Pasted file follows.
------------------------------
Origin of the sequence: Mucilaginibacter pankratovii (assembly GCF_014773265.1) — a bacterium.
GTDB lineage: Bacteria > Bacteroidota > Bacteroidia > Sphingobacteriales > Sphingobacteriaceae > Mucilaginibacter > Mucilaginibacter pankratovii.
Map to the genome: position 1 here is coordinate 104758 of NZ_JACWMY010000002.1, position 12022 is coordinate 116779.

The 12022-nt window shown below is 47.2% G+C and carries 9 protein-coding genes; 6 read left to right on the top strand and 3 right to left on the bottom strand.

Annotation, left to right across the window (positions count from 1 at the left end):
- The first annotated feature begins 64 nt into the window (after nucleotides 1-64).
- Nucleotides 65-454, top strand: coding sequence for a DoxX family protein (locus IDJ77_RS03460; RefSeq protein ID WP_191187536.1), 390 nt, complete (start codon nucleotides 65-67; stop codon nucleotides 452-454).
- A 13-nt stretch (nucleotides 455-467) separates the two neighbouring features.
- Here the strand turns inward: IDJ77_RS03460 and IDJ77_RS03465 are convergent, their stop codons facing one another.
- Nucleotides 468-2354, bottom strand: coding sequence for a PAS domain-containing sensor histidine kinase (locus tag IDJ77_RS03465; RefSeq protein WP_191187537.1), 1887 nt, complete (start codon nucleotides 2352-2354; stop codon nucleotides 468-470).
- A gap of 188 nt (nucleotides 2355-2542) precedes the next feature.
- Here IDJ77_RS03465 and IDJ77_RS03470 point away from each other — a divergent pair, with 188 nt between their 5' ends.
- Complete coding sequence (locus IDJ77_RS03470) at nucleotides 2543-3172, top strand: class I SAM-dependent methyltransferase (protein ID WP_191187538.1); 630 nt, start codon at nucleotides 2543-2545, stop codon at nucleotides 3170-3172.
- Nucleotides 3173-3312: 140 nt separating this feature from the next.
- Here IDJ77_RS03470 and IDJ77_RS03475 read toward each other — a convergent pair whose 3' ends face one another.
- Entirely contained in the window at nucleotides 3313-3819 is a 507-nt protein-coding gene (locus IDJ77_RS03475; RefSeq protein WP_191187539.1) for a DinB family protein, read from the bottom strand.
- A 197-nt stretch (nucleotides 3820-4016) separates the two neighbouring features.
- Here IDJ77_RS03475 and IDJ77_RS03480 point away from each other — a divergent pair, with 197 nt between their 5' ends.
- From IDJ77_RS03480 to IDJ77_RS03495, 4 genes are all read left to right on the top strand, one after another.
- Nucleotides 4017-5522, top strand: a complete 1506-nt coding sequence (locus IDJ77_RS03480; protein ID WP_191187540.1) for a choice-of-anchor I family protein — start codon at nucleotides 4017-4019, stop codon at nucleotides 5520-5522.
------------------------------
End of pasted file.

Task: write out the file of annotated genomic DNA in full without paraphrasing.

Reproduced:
Origin of the sequence: Mucilaginibacter pankratovii (assembly GCF_014773265.1) — a bacterium.
GTDB lineage: Bacteria > Bacteroidota > Bacteroidia > Sphingobacteriales > Sphingobacteriaceae > Mucilaginibacter > Mucilaginibacter pankratovii.
Map to the genome: position 1 here is coordinate 104758 of NZ_JACWMY010000002.1, position 12022 is coordinate 116779.

The 12022-nt window shown below is 47.2% G+C and carries 9 protein-coding genes; 6 read left to right on the top strand and 3 right to left on the bottom strand.

Annotation, left to right across the window (positions count from 1 at the left end):
- The first annotated feature begins 64 nt into the window (after nucleotides 1-64).
- Nucleotides 65-454, top strand: coding sequence for a DoxX family protein (locus IDJ77_RS03460; RefSeq protein ID WP_191187536.1), 390 nt, complete (start codon nucleotides 65-67; stop codon nucleotides 452-454).
- A 13-nt stretch (nucleotides 455-467) separates the two neighbouring features.
- Here the strand turns inward: IDJ77_RS03460 and IDJ77_RS03465 are convergent, their stop codons facing one another.
- Nucleotides 468-2354, bottom strand: coding sequence for a PAS domain-containing sensor histidine kinase (locus tag IDJ77_RS03465; RefSeq protein WP_191187537.1), 1887 nt, complete (start codon nucleotides 2352-2354; stop codon nucleotides 468-470).
- A gap of 188 nt (nucleotides 2355-2542) precedes the next feature.
- Here IDJ77_RS03465 and IDJ77_RS03470 point away from each other — a divergent pair, with 188 nt between their 5' ends.
- Complete coding sequence (locus IDJ77_RS03470) at nucleotides 2543-3172, top strand: class I SAM-dependent methyltransferase (protein ID WP_191187538.1); 630 nt, start codon at nucleotides 2543-2545, stop codon at nucleotides 3170-3172.
- Nucleotides 3173-3312: 140 nt separating this feature from the next.
- Here IDJ77_RS03470 and IDJ77_RS03475 read toward each other — a convergent pair whose 3' ends face one another.
- Entirely contained in the window at nucleotides 3313-3819 is a 507-nt protein-coding gene (locus IDJ77_RS03475; RefSeq protein WP_191187539.1) for a DinB family protein, read from the bottom strand.
- A 197-nt stretch (nucleotides 3820-4016) separates the two neighbouring features.
- Here IDJ77_RS03475 and IDJ77_RS03480 point away from each other — a divergent pair, with 197 nt between their 5' ends.
- From IDJ77_RS03480 to IDJ77_RS03495, 4 genes are all read left to right on the top strand, one after another.
- Nucleotides 4017-5522, top strand: a complete 1506-nt coding sequence (locus IDJ77_RS03480; protein ID WP_191187540.1) for a choice-of-anchor I family protein — start codon at nucleotides 4017-4019, stop codon at nucleotides 5520-5522.